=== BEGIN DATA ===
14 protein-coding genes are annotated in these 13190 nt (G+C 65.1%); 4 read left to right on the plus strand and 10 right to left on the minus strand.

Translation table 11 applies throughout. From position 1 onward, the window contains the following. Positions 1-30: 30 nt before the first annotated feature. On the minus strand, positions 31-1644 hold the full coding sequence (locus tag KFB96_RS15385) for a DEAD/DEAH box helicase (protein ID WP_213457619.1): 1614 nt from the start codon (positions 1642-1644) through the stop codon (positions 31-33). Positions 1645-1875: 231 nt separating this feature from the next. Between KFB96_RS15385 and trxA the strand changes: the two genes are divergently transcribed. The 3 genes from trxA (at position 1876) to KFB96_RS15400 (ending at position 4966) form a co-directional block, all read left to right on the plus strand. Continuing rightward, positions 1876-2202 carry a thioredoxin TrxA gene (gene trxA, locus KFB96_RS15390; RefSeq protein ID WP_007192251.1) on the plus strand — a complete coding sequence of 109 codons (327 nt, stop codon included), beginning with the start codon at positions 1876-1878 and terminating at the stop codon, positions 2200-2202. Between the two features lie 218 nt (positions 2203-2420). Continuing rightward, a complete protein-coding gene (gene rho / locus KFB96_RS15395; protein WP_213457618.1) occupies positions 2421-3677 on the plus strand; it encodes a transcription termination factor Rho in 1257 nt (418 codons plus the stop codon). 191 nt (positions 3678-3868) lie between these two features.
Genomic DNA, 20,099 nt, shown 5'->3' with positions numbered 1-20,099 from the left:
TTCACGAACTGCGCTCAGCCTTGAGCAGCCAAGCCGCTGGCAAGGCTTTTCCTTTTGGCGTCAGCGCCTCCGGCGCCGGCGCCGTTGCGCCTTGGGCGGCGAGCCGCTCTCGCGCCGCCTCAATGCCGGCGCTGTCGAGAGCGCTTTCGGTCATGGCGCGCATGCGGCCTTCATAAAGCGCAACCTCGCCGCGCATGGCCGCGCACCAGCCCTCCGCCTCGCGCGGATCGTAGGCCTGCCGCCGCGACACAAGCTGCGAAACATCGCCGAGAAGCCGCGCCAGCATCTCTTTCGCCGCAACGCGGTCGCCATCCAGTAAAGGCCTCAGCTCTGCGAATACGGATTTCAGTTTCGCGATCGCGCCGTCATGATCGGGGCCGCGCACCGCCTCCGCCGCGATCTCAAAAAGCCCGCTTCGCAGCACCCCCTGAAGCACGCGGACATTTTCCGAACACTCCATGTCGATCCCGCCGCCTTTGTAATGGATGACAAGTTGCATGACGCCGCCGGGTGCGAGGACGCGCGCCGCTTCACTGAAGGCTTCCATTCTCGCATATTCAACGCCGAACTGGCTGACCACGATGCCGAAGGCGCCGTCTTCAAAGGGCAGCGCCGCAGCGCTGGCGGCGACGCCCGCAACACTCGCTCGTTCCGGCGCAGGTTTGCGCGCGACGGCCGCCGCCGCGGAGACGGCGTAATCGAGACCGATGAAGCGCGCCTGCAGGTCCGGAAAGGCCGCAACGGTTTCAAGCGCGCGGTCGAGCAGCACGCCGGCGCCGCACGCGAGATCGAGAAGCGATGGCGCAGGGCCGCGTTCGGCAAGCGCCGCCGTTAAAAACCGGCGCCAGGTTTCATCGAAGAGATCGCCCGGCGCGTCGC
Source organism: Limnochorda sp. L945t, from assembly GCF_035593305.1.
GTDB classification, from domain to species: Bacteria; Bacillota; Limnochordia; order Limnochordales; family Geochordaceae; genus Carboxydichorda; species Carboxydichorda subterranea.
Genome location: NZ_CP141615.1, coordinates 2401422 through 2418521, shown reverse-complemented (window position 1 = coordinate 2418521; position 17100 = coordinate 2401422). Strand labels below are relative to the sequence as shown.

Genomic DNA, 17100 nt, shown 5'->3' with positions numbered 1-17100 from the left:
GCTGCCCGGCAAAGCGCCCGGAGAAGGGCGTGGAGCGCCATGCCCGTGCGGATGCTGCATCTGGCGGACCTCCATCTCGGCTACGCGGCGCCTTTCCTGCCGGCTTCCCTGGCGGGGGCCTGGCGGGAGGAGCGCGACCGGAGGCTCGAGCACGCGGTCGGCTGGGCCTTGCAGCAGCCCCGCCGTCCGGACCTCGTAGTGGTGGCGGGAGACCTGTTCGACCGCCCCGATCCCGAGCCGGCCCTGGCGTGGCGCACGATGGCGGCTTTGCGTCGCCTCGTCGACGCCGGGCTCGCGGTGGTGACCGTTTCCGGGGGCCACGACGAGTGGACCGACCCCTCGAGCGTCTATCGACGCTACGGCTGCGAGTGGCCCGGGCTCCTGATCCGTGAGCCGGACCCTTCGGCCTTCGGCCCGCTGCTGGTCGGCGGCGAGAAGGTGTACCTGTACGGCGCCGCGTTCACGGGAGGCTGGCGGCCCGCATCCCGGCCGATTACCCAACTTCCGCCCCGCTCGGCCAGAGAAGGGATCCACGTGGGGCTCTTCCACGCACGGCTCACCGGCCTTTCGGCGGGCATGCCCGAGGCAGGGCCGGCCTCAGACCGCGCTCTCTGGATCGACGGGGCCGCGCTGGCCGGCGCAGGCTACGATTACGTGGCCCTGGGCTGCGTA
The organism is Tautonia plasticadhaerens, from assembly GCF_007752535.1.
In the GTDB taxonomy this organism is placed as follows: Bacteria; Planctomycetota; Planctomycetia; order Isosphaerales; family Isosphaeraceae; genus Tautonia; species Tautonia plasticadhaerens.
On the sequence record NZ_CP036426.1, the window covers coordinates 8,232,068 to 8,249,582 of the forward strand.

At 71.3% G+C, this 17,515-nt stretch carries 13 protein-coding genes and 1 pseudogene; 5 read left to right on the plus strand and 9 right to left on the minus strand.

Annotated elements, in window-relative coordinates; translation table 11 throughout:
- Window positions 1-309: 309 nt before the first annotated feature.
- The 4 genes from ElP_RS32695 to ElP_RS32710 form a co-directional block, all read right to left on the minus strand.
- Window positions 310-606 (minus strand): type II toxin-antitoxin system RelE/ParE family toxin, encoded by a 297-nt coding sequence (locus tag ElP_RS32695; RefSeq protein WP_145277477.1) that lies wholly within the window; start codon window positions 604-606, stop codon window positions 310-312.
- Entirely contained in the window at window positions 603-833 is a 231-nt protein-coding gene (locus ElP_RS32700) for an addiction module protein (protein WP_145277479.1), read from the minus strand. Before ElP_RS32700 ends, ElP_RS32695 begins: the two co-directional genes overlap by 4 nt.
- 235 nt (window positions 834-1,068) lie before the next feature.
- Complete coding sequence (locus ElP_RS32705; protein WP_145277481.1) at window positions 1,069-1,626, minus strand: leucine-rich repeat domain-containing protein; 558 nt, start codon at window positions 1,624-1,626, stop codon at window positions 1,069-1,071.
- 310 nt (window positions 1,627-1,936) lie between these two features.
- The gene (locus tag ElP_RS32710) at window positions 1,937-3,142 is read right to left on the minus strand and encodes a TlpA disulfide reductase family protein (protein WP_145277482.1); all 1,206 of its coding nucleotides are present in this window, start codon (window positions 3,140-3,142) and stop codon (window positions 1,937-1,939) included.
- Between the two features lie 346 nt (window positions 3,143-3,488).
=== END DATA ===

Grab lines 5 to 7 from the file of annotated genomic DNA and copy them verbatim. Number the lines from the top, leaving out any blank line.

Source organism: Limnochorda sp. L945t, from assembly GCF_035593305.1.
GTDB classification, from domain to species: Bacteria; Bacillota; Limnochordia; order Limnochordales; family Geochordaceae; genus Carboxydichorda; species Carboxydichorda subterranea.
Genome location: NZ_CP141615.1, coordinates 2401422 through 2418521, shown reverse-complemented (window position 1 = coordinate 2418521; position 17100 = coordinate 2401422). Strand labels below are relative to the sequence as shown.